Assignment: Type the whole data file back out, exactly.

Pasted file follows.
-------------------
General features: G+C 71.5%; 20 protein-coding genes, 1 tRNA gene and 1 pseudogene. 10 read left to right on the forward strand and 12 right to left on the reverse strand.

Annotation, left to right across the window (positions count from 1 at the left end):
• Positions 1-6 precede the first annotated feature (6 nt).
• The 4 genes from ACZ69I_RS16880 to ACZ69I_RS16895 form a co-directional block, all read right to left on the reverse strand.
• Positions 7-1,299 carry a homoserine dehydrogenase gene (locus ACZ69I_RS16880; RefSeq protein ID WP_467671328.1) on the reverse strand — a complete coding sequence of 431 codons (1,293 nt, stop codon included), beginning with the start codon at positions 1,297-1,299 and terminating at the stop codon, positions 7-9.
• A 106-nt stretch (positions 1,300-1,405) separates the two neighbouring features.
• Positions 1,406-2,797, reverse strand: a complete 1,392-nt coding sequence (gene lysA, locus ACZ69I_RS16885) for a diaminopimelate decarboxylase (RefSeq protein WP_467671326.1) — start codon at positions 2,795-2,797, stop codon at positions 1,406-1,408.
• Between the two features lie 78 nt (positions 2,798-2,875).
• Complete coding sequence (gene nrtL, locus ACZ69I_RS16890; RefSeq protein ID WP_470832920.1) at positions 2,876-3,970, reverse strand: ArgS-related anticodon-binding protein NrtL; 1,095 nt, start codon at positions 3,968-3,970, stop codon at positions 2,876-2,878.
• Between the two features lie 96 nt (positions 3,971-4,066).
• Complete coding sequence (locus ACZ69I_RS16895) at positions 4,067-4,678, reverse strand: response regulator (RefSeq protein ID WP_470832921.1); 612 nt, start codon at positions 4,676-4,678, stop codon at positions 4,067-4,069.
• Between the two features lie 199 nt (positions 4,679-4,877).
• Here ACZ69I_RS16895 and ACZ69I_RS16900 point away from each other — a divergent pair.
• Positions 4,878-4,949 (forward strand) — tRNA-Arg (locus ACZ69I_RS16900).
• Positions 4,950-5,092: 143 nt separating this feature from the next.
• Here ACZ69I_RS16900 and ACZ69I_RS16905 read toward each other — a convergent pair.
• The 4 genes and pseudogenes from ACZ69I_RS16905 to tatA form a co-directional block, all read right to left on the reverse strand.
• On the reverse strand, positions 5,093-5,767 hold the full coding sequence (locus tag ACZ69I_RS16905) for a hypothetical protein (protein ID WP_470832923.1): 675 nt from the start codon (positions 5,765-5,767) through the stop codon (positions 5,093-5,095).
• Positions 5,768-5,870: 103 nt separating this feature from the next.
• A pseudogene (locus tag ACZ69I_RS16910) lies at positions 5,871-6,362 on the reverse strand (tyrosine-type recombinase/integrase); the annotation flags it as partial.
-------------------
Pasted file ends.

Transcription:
General features: G+C 71.5%; 20 protein-coding genes, 1 tRNA gene and 1 pseudogene. 10 read left to right on the forward strand and 12 right to left on the reverse strand.

Annotation, left to right across the window (positions count from 1 at the left end):
• Positions 1-6 precede the first annotated feature (6 nt).
• The 4 genes from ACZ69I_RS16880 to ACZ69I_RS16895 form a co-directional block, all read right to left on the reverse strand.
• Positions 7-1,299 carry a homoserine dehydrogenase gene (locus ACZ69I_RS16880; RefSeq protein ID WP_467671328.1) on the reverse strand — a complete coding sequence of 431 codons (1,293 nt, stop codon included), beginning with the start codon at positions 1,297-1,299 and terminating at the stop codon, positions 7-9.
• A 106-nt stretch (positions 1,300-1,405) separates the two neighbouring features.
• Positions 1,406-2,797, reverse strand: a complete 1,392-nt coding sequence (gene lysA, locus ACZ69I_RS16885) for a diaminopimelate decarboxylase (RefSeq protein WP_467671326.1) — start codon at positions 2,795-2,797, stop codon at positions 1,406-1,408.
• Between the two features lie 78 nt (positions 2,798-2,875).
• Complete coding sequence (gene nrtL, locus ACZ69I_RS16890; RefSeq protein ID WP_470832920.1) at positions 2,876-3,970, reverse strand: ArgS-related anticodon-binding protein NrtL; 1,095 nt, start codon at positions 3,968-3,970, stop codon at positions 2,876-2,878.
• Between the two features lie 96 nt (positions 3,971-4,066).
• Complete coding sequence (locus ACZ69I_RS16895) at positions 4,067-4,678, reverse strand: response regulator (RefSeq protein ID WP_470832921.1); 612 nt, start codon at positions 4,676-4,678, stop codon at positions 4,067-4,069.
• Between the two features lie 199 nt (positions 4,679-4,877).
• Here ACZ69I_RS16895 and ACZ69I_RS16900 point away from each other — a divergent pair.
• Positions 4,878-4,949 (forward strand) — tRNA-Arg (locus ACZ69I_RS16900).
• Positions 4,950-5,092: 143 nt separating this feature from the next.
• Here ACZ69I_RS16900 and ACZ69I_RS16905 read toward each other — a convergent pair.
• The 4 genes and pseudogenes from ACZ69I_RS16905 to tatA form a co-directional block, all read right to left on the reverse strand.
• On the reverse strand, positions 5,093-5,767 hold the full coding sequence (locus tag ACZ69I_RS16905) for a hypothetical protein (protein ID WP_470832923.1): 675 nt from the start codon (positions 5,765-5,767) through the stop codon (positions 5,093-5,095).
• Positions 5,768-5,870: 103 nt separating this feature from the next.
• A pseudogene (locus tag ACZ69I_RS16910) lies at positions 5,871-6,362 on the reverse strand (tyrosine-type recombinase/integrase); the annotation flags it as partial.